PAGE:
Bathing suit time is thundering up the road. After a year comfortably concealed under roomy, forgiving, cold weather duds, is your body ready? If not and you’re considering purchasing a weight-loss product that claims dramatic results in a remarkably short time, you might want to take a look at a recent survey by the Federal Trade Commission. According to this report, in 2011 more than 5.1 million consumers purchased weight-loss products including skin patches, creams, wraps, earrings, appetite- suppressing eyeglasses, dietary supplements and non-prescription drugs that promised buyers they could easily lose excess poundage without diet or exercise.  These claims turned out to be dust in the wind for 2.1 percent of Americans. If you do the math and multiply that number by the pricey (sometimes-exorbitant) cost of those products, a lot of big bucks are also being thrown to the wind.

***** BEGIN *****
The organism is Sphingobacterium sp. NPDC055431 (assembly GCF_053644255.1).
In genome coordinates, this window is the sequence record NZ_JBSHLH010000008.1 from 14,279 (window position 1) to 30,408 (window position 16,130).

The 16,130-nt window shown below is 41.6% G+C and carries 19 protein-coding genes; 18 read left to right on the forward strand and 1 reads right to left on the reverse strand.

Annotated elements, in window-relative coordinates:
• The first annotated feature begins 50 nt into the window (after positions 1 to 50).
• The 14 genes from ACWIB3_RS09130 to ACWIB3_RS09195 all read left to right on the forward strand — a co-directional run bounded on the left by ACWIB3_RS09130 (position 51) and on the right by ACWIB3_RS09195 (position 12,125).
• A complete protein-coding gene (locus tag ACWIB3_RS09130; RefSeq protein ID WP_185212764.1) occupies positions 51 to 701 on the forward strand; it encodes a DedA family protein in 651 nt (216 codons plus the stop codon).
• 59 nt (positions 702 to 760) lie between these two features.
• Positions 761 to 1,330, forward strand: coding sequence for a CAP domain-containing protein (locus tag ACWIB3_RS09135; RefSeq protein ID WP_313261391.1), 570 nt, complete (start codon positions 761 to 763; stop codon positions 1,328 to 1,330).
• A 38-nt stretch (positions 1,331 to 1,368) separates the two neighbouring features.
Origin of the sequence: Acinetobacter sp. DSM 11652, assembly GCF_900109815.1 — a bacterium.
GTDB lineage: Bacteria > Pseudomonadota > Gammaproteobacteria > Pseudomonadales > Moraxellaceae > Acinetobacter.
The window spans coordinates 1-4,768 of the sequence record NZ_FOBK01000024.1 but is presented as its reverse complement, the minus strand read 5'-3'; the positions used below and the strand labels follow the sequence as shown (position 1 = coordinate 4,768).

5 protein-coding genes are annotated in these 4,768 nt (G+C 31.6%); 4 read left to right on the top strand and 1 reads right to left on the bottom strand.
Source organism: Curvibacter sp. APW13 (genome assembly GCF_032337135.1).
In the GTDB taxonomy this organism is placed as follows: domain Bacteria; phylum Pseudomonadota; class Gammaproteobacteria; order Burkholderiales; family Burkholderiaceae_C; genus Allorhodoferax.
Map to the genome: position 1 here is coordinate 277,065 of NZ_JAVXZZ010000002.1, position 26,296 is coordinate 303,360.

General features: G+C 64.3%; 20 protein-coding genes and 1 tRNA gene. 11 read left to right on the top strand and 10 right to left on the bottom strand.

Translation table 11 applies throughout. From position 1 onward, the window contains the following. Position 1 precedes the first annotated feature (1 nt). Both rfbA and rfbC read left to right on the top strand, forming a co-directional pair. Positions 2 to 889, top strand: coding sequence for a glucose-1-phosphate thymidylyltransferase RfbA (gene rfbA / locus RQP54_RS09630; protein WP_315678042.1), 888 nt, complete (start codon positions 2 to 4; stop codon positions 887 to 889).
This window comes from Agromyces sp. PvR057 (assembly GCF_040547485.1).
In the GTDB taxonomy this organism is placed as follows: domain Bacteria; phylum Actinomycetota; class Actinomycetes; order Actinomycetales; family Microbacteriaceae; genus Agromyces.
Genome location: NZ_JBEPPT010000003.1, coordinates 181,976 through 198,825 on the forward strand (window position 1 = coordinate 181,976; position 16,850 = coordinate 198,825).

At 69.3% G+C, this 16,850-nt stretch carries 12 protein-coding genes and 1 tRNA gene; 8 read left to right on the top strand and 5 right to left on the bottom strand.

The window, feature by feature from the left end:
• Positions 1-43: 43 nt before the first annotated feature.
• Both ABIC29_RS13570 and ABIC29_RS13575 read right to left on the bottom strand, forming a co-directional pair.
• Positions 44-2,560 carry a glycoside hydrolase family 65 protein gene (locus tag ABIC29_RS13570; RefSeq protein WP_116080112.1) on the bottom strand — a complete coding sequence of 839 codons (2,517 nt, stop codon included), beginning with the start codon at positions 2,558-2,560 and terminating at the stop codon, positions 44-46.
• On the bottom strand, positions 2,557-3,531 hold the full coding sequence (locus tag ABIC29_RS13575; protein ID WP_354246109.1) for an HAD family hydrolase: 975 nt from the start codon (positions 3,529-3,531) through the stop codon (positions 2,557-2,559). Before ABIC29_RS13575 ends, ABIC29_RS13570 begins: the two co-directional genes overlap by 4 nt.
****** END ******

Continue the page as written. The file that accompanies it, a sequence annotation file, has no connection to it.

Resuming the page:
This report detailed 17 different kinds of scams, but the bogus weight-loss products were by far the biggest, more than double the amount in any other category.

The Internet roped in most scam victims. Forty percent of overall fraudulent product purchases were made online after product pitches by email and on social media, auction sites and classified ads.

Print advertising  (apparently it’s still alive), television and radio advertising were the next most popular mediums through which consumers learned about offers that turned out to be phony baloney.

Now that bikini weather is on the horizon, advertisers in the weight-loss biz will be working overtime, zeroing in on consumer’s dread of exposing their bodies in breezy, all-revealing summer clothes. At their most vulnerable, consumers will be tempted to solve their poundage problems with whiz-bang, magic bullets. So watch your wallets, lest you become a statistic in the FTC’s next survey on weight-loss product scams.

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